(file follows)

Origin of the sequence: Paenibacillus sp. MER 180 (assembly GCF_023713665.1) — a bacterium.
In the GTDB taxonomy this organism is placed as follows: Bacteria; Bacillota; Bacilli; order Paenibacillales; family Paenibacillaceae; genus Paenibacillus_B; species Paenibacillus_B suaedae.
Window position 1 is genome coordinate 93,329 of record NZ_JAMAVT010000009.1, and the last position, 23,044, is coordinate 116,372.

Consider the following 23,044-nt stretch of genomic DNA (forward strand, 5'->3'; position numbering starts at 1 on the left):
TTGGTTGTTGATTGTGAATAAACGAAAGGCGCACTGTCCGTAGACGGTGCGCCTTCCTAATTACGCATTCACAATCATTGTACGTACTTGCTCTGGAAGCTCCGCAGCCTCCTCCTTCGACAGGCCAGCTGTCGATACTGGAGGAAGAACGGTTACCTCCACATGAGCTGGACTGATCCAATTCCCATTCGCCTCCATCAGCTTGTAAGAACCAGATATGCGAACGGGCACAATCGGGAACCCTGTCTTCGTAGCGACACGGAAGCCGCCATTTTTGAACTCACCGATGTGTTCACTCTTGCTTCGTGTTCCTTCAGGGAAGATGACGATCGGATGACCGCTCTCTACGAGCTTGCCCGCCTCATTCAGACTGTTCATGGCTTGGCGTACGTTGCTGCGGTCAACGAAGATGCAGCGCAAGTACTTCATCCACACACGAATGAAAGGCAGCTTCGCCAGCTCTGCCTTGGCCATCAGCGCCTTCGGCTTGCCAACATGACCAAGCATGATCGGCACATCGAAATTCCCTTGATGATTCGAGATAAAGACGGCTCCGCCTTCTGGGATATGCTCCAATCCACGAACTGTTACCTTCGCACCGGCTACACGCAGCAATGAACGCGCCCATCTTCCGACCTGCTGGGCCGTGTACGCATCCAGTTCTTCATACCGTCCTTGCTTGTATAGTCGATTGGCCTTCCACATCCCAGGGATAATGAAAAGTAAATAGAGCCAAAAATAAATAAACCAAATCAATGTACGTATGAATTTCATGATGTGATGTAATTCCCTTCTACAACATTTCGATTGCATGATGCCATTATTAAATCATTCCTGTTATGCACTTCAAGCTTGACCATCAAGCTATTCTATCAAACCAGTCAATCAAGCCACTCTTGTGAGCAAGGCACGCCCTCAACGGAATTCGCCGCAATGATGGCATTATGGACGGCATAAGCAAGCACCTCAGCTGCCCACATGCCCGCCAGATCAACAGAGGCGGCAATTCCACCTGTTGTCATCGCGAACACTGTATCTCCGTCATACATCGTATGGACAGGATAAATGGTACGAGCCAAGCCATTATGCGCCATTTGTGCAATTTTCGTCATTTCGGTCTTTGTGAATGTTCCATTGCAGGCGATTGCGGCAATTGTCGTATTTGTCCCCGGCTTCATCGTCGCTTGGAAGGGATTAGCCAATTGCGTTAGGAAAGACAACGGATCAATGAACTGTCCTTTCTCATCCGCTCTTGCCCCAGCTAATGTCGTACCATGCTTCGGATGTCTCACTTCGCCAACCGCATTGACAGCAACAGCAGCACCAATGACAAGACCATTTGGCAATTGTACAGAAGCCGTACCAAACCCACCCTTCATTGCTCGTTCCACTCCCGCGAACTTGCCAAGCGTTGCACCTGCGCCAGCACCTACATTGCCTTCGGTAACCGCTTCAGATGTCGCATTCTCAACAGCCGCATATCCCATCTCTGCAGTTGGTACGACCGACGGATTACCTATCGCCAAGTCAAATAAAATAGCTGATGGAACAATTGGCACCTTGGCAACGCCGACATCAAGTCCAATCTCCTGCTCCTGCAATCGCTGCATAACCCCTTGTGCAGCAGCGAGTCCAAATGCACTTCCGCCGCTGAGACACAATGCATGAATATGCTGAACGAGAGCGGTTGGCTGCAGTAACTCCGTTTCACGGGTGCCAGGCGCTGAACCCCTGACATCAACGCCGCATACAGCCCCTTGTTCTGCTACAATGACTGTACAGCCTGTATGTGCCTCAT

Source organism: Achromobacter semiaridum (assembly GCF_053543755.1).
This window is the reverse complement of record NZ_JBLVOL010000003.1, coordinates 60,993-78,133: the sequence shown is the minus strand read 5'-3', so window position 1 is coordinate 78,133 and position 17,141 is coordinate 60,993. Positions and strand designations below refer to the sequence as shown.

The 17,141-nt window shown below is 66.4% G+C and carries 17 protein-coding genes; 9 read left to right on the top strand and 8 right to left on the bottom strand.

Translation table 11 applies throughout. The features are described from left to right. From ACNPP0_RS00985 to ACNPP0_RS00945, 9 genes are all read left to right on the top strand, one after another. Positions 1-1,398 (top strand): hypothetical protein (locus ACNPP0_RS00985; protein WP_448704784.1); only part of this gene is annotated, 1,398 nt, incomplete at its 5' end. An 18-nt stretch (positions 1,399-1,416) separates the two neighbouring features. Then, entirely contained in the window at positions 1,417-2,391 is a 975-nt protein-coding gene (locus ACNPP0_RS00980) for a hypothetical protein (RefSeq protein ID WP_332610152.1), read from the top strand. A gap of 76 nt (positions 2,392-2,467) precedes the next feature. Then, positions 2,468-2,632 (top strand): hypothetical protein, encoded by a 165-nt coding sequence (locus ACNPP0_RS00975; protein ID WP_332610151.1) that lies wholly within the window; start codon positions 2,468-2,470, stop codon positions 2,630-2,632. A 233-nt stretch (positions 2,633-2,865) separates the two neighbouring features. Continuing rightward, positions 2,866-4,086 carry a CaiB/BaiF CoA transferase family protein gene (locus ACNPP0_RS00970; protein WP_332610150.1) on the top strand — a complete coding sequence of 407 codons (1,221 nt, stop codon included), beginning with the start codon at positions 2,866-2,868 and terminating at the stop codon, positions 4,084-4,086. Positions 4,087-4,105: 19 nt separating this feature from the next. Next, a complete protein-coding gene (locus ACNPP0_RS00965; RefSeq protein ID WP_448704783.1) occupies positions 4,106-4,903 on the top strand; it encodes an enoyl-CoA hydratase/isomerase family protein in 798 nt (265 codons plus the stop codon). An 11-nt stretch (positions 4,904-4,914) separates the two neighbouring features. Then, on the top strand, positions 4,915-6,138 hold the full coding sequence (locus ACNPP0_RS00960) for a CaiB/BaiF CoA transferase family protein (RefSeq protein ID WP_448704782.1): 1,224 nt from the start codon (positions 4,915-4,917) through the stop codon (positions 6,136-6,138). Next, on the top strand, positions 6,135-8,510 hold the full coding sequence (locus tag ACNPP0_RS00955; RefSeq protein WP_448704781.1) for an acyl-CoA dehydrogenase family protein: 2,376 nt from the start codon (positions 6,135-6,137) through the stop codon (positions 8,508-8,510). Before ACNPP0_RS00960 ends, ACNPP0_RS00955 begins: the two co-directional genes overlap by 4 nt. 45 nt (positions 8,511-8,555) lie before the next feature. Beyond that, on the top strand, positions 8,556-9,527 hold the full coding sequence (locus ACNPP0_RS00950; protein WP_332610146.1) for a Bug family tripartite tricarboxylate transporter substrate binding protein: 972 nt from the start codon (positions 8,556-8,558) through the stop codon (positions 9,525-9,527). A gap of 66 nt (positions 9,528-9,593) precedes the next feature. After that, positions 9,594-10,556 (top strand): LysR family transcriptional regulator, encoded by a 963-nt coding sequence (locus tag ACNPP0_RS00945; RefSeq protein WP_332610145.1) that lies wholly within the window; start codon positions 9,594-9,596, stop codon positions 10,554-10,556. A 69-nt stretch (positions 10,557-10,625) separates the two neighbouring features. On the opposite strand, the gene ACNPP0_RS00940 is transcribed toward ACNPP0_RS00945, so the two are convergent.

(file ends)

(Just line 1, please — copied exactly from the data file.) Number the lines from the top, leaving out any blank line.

Origin of the sequence: Paenibacillus sp. MER 180 (assembly GCF_023713665.1) — a bacterium.